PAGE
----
Bulgaria axes two senior officials over seaside development scandal

The head of Bulgaria’s Forestry Agency and the director of the Regional Inspectorate of Environment and Water Affairs in Bourgas would both be fired because of the approval given for a residential building development in a dune area close to the Black Sea town of Nessebur, it was announced on January 7 2013.

Forestry Agency chief Bisser Dachev would be fired for failing to react in this and a number of other cases, Government officials said.

The Nessebur controversy erupted after conservation organisations told the media that land clearance and construction were proceeding in an area meant to be protected as part of the European Union’s Natura 2000 system.

A suspension of work at the site was ordered and a rapid interdepartmental investigation ensued. The issue has been referred to prosecutors, who will also investigate the role of municipal officials in amendments to land use planning in 2007.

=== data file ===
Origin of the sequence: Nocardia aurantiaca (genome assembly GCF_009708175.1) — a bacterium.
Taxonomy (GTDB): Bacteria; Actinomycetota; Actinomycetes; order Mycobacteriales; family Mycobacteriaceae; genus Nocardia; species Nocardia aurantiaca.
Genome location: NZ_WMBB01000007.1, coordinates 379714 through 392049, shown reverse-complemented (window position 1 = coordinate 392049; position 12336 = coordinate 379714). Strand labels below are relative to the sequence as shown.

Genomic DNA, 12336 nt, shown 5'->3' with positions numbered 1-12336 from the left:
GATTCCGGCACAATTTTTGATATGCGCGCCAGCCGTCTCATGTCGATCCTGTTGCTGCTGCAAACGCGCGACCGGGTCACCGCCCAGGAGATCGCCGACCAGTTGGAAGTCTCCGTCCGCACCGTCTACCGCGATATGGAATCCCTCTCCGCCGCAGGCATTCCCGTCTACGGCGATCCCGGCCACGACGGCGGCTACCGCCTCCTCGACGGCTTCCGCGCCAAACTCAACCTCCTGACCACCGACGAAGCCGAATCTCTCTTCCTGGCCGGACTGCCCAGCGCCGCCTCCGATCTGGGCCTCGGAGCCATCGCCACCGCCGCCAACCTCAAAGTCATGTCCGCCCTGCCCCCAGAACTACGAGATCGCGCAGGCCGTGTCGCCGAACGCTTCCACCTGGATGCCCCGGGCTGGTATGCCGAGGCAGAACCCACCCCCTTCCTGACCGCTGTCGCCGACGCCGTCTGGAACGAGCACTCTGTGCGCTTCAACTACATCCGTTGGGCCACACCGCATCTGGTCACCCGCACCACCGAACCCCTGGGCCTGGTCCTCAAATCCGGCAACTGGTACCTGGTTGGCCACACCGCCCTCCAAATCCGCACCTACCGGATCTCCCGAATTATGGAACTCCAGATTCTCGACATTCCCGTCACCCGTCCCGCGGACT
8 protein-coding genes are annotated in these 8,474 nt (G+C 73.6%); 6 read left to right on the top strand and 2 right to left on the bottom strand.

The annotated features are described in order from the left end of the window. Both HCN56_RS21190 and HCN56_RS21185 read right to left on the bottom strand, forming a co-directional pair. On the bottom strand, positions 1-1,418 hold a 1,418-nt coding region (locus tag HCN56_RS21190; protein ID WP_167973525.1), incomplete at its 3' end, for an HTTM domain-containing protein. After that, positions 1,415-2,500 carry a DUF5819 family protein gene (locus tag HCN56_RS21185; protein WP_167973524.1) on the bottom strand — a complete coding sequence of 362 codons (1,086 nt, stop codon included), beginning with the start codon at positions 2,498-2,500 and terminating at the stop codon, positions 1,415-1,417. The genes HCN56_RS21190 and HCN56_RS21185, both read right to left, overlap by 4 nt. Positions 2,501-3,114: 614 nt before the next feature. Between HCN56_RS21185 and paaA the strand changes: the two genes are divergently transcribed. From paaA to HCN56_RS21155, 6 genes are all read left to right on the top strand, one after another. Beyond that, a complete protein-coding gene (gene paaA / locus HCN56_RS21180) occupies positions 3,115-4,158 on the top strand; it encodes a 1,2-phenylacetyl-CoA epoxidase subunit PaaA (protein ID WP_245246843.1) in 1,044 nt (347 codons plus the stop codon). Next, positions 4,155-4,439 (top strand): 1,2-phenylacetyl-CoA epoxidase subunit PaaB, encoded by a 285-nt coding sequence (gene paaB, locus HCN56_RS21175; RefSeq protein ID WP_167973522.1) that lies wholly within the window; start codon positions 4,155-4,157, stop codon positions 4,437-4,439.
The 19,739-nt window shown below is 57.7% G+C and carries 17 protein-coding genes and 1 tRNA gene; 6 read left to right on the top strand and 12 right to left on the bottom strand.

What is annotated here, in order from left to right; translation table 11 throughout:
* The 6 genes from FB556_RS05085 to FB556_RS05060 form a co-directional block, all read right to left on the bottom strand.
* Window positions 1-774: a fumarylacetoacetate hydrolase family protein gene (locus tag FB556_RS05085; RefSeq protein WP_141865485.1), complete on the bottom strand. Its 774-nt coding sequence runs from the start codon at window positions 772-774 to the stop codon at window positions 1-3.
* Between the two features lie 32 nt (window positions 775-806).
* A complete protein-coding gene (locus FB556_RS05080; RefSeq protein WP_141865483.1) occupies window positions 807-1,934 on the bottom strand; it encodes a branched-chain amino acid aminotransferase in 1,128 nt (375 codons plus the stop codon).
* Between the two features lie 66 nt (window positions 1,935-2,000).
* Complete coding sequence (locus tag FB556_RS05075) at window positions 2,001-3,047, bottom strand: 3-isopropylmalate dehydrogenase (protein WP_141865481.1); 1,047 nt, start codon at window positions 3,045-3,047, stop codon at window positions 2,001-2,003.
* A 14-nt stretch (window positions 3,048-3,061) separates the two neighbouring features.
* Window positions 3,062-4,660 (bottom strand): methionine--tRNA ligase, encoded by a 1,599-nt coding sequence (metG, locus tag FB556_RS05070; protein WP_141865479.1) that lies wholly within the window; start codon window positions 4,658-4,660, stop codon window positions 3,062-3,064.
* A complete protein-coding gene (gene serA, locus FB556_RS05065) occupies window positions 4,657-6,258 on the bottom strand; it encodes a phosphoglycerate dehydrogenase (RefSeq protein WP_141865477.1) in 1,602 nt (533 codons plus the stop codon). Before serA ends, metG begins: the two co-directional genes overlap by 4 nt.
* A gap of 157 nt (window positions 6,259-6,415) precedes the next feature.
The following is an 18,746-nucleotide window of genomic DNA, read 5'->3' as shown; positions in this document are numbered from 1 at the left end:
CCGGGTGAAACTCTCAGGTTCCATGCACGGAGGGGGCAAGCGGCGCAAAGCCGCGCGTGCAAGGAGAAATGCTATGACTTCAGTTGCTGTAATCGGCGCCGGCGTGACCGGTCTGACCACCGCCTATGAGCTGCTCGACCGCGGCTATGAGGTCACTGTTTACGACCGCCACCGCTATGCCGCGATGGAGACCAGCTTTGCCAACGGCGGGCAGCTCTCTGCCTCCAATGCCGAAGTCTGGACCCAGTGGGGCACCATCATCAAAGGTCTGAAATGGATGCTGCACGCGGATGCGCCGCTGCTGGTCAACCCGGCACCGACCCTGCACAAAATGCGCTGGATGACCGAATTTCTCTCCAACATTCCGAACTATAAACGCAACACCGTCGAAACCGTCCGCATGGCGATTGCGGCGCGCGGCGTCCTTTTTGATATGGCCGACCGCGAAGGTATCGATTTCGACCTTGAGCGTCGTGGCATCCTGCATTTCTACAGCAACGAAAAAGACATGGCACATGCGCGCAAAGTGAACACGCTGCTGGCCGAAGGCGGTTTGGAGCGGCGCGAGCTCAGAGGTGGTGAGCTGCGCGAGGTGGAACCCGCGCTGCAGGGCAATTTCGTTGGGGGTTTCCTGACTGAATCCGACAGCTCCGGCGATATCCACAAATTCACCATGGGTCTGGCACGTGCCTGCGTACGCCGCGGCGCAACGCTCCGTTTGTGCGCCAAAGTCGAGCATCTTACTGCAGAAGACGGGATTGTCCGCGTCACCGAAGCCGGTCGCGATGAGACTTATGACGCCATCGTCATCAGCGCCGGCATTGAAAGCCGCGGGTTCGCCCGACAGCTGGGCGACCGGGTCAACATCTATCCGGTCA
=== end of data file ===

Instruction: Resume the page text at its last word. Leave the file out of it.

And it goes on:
On January 7, Prime Minister Boiko Borissov and Regional Development and Public Works Minister Lilyana Pavlova said that there would be an investigation into all “shady deals” involving transactions in state land dating back to 2003.

Borissov said that ruling party GERB should propose the establishment of a multi-party parliamentary ad hoc committee to investigate these issues, with the ruling party holding a single seat instead of dominating the committee and with representation for all minority parties.

Pavlova said that a ban would be legislated against development on sand dunes, whether these were in public or private hands.

After Borissov and three Cabinet ministers met conservation organisations, it was reported that there would be amendments to a range of legislation, including the Forestry Act, Environmental Protection Act, Biological Diversity and Black Sea acts.

Ahead of the meeting, conservation organisations said that they would ask for amendments to the Spatial Planning Act, to strengthen the role of the construction control directorate, and for amendments to make the environmental impact assessment (EIA) process more transparent, including by posting EIAs on the internet.

(Photo: Uroboros)



The Sofia Globe staff

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